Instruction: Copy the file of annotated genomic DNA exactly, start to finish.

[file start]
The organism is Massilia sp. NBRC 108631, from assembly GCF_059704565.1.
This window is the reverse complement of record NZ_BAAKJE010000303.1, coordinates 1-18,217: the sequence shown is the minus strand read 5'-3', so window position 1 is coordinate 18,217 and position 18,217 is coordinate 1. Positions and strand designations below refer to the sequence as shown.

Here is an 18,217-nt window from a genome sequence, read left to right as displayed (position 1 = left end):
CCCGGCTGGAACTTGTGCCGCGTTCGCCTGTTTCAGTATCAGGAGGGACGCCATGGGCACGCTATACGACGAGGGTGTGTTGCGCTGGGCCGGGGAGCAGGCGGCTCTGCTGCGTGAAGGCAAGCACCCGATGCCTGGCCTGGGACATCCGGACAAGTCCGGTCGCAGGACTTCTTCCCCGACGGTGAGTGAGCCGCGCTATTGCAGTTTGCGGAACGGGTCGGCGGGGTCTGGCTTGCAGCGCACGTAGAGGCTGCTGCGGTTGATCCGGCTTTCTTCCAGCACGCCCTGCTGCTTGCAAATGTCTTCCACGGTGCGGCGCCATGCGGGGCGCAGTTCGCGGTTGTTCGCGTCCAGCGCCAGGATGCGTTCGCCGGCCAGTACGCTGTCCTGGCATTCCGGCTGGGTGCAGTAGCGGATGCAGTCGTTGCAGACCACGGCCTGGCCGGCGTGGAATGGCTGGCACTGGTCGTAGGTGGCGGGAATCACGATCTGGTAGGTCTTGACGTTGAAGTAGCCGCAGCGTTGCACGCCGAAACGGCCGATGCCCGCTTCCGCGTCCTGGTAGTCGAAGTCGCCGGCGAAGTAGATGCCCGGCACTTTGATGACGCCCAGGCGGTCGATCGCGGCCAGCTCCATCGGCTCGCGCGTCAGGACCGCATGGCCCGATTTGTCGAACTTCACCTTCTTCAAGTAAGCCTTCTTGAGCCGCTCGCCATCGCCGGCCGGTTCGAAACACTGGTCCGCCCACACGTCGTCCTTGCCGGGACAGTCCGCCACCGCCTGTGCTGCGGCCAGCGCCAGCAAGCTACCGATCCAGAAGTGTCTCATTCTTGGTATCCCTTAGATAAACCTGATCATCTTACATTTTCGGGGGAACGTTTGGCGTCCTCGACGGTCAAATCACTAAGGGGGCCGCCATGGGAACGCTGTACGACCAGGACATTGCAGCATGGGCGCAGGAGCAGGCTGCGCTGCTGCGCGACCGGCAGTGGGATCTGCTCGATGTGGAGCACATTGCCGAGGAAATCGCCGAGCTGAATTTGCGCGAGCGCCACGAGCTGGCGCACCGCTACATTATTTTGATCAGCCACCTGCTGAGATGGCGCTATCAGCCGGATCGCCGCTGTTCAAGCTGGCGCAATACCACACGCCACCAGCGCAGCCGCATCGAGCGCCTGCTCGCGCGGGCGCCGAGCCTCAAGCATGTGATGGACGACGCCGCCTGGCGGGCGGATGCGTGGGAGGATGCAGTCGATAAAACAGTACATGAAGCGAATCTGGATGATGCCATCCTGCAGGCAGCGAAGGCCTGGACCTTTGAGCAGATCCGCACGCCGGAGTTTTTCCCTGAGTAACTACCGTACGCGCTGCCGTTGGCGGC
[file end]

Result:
The organism is Massilia sp. NBRC 108631, from assembly GCF_059704565.1.
This window is the reverse complement of record NZ_BAAKJE010000303.1, coordinates 1-18,217: the sequence shown is the minus strand read 5'-3', so window position 1 is coordinate 18,217 and position 18,217 is coordinate 1. Positions and strand designations below refer to the sequence as shown.

Here is an 18,217-nt window from a genome sequence, read left to right as displayed (position 1 = left end):
CCCGGCTGGAACTTGTGCCGCGTTCGCCTGTTTCAGTATCAGGAGGGACGCCATGGGCACGCTATACGACGAGGGTGTGTTGCGCTGGGCCGGGGAGCAGGCGGCTCTGCTGCGTGAAGGCAAGCACCCGATGCCTGGCCTGGGACATCCGGACAAGTCCGGTCGCAGGACTTCTTCCCCGACGGTGAGTGAGCCGCGCTATTGCAGTTTGCGGAACGGGTCGGCGGGGTCTGGCTTGCAGCGCACGTAGAGGCTGCTGCGGTTGATCCGGCTTTCTTCCAGCACGCCCTGCTGCTTGCAAATGTCTTCCACGGTGCGGCGCCATGCGGGGCGCAGTTCGCGGTTGTTCGCGTCCAGCGCCAGGATGCGTTCGCCGGCCAGTACGCTGTCCTGGCATTCCGGCTGGGTGCAGTAGCGGATGCAGTCGTTGCAGACCACGGCCTGGCCGGCGTGGAATGGCTGGCACTGGTCGTAGGTGGCGGGAATCACGATCTGGTAGGTCTTGACGTTGAAGTAGCCGCAGCGTTGCACGCCGAAACGGCCGATGCCCGCTTCCGCGTCCTGGTAGTCGAAGTCGCCGGCGAAGTAGATGCCCGGCACTTTGATGACGCCCAGGCGGTCGATCGCGGCCAGCTCCATCGGCTCGCGCGTCAGGACCGCATGGCCCGATTTGTCGAACTTCACCTTCTTCAAGTAAGCCTTCTTGAGCCGCTCGCCATCGCCGGCCGGTTCGAAACACTGGTCCGCCCACACGTCGTCCTTGCCGGGACAGTCCGCCACCGCCTGTGCTGCGGCCAGCGCCAGCAAGCTACCGATCCAGAAGTGTCTCATTCTTGGTATCCCTTAGATAAACCTGATCATCTTACATTTTCGGGGGAACGTTTGGCGTCCTCGACGGTCAAATCACTAAGGGGGCCGCCATGGGAACGCTGTACGACCAGGACATTGCAGCATGGGCGCAGGAGCAGGCTGCGCTGCTGCGCGACCGGCAGTGGGATCTGCTCGATGTGGAGCACATTGCCGAGGAAATCGCCGAGCTGAATTTGCGCGAGCGCCACGAGCTGGCGCACCGCTACATTATTTTGATCAGCCACCTGCTGAGATGGCGCTATCAGCCGGATCGCCGCTGTTCAAGCTGGCGCAATACCACACGCCACCAGCGCAGCCGCATCGAGCGCCTGCTCGCGCGGGCGCCGAGCCTCAAGCATGTGATGGACGACGCCGCCTGGCGGGCGGATGCGTGGGAGGATGCAGTCGATAAAACAGTACATGAAGCGAATCTGGATGATGCCATCCTGCAGGCAGCGAAGGCCTGGACCTTTGAGCAGATCCGCACGCCGGAGTTTTTCCCTGAGTAACTACCGTACGCGCTGCCGTTGGCGGC